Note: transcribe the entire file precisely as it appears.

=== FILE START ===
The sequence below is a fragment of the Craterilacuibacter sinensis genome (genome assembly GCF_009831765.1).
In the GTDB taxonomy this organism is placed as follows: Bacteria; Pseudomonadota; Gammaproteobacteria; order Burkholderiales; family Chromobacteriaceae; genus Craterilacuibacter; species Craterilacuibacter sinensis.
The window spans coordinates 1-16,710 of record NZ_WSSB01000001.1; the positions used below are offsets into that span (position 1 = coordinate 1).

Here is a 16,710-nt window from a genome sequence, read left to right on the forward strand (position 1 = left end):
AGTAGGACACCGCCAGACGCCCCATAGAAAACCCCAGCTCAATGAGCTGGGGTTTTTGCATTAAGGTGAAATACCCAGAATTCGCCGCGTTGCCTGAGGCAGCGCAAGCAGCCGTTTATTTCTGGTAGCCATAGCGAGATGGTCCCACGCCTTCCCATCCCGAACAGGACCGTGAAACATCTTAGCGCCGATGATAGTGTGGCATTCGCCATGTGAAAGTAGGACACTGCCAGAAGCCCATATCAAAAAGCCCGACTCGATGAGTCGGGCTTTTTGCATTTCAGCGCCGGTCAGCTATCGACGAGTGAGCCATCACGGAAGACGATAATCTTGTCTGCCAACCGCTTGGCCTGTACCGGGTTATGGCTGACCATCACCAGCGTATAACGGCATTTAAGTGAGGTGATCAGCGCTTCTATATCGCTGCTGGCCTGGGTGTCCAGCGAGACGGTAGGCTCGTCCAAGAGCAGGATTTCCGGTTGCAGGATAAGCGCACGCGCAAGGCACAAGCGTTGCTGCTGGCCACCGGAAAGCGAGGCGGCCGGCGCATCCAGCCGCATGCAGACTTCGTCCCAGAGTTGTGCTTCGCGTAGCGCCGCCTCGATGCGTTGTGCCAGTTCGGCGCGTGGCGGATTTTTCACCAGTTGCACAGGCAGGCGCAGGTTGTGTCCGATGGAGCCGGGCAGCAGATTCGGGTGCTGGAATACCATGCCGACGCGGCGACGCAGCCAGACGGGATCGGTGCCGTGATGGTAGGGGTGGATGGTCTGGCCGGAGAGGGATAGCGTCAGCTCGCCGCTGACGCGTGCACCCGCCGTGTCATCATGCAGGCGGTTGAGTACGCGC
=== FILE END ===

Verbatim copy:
The sequence below is a fragment of the Craterilacuibacter sinensis genome (genome assembly GCF_009831765.1).
In the GTDB taxonomy this organism is placed as follows: Bacteria; Pseudomonadota; Gammaproteobacteria; order Burkholderiales; family Chromobacteriaceae; genus Craterilacuibacter; species Craterilacuibacter sinensis.
The window spans coordinates 1-16,710 of record NZ_WSSB01000001.1; the positions used below are offsets into that span (position 1 = coordinate 1).

Here is a 16,710-nt window from a genome sequence, read left to right on the forward strand (position 1 = left end):
AGTAGGACACCGCCAGACGCCCCATAGAAAACCCCAGCTCAATGAGCTGGGGTTTTTGCATTAAGGTGAAATACCCAGAATTCGCCGCGTTGCCTGAGGCAGCGCAAGCAGCCGTTTATTTCTGGTAGCCATAGCGAGATGGTCCCACGCCTTCCCATCCCGAACAGGACCGTGAAACATCTTAGCGCCGATGATAGTGTGGCATTCGCCATGTGAAAGTAGGACACTGCCAGAAGCCCATATCAAAAAGCCCGACTCGATGAGTCGGGCTTTTTGCATTTCAGCGCCGGTCAGCTATCGACGAGTGAGCCATCACGGAAGACGATAATCTTGTCTGCCAACCGCTTGGCCTGTACCGGGTTATGGCTGACCATCACCAGCGTATAACGGCATTTAAGTGAGGTGATCAGCGCTTCTATATCGCTGCTGGCCTGGGTGTCCAGCGAGACGGTAGGCTCGTCCAAGAGCAGGATTTCCGGTTGCAGGATAAGCGCACGCGCAAGGCACAAGCGTTGCTGCTGGCCACCGGAAAGCGAGGCGGCCGGCGCATCCAGCCGCATGCAGACTTCGTCCCAGAGTTGTGCTTCGCGTAGCGCCGCCTCGATGCGTTGTGCCAGTTCGGCGCGTGGCGGATTTTTCACCAGTTGCACAGGCAGGCGCAGGTTGTGTCCGATGGAGCCGGGCAGCAGATTCGGGTGCTGGAATACCATGCCGACGCGGCGACGCAGCCAGACGGGATCGGTGCCGTGATGGTAGGGGTGGATGGTCTGGCCGGAGAGGGATAGCGTCAGCTCGCCGCTGACGCGTGCACCCGCCGTGTCATCATGCAGGCGGTTGAGTACGCGC